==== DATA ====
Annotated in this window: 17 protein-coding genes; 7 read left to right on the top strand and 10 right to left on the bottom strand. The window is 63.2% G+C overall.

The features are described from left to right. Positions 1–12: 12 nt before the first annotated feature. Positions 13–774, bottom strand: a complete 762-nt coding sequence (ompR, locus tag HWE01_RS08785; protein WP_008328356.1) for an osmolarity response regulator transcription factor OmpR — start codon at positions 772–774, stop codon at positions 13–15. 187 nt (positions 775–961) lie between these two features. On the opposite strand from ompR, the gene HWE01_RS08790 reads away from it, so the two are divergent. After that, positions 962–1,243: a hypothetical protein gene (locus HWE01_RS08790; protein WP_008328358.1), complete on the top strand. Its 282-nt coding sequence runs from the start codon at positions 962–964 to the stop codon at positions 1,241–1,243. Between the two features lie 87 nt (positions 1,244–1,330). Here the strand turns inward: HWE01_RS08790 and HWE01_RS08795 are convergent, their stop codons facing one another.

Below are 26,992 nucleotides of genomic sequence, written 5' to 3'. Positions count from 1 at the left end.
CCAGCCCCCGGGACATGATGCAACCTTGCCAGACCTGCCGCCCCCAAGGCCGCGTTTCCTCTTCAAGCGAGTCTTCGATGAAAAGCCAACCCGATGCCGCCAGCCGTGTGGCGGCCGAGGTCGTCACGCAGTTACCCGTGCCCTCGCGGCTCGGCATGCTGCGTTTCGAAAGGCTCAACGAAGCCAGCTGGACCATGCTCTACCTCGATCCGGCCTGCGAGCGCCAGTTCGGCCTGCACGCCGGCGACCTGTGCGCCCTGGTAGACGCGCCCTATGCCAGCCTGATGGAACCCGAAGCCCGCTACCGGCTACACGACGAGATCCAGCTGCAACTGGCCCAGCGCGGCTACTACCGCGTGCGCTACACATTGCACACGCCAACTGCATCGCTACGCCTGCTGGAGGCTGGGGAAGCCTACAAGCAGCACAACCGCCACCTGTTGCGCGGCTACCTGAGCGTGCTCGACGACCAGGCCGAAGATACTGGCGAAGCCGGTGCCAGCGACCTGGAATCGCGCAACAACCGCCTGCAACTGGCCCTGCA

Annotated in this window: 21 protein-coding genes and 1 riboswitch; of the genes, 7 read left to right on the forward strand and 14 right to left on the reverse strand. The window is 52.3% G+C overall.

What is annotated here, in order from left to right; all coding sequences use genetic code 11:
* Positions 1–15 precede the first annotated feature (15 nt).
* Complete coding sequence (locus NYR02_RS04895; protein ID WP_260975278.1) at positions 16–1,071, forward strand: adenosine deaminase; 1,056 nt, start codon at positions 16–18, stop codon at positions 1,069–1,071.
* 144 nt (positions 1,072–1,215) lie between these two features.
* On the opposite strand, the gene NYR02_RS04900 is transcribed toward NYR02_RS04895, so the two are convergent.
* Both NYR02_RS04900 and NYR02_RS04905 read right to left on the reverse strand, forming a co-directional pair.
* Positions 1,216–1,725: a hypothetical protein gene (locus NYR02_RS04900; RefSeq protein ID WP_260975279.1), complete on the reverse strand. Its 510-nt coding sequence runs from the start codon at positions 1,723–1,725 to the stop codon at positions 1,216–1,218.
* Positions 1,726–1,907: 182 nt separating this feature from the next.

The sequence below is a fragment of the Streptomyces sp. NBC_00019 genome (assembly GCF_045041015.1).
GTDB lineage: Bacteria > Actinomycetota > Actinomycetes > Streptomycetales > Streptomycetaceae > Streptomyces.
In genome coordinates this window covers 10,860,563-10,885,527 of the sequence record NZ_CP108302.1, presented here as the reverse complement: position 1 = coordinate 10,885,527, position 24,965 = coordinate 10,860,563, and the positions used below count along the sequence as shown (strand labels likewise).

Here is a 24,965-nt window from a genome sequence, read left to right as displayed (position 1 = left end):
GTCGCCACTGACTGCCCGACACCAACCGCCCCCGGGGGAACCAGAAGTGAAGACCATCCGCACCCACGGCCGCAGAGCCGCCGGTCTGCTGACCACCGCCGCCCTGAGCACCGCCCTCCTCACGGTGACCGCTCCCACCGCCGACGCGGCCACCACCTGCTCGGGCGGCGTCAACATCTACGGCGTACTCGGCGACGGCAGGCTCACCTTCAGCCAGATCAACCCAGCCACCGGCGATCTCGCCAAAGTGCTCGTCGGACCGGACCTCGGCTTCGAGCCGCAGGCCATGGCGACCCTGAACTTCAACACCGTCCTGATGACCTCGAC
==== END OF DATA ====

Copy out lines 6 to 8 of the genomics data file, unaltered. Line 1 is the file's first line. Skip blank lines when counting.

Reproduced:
What is annotated here, in order from left to right; all coding sequences use genetic code 11:
* Positions 1–15 precede the first annotated feature (15 nt).
* Complete coding sequence (locus NYR02_RS04895; protein ID WP_260975278.1) at positions 16–1,071, forward strand: adenosine deaminase; 1,056 nt, start codon at positions 16–18, stop codon at positions 1,069–1,071.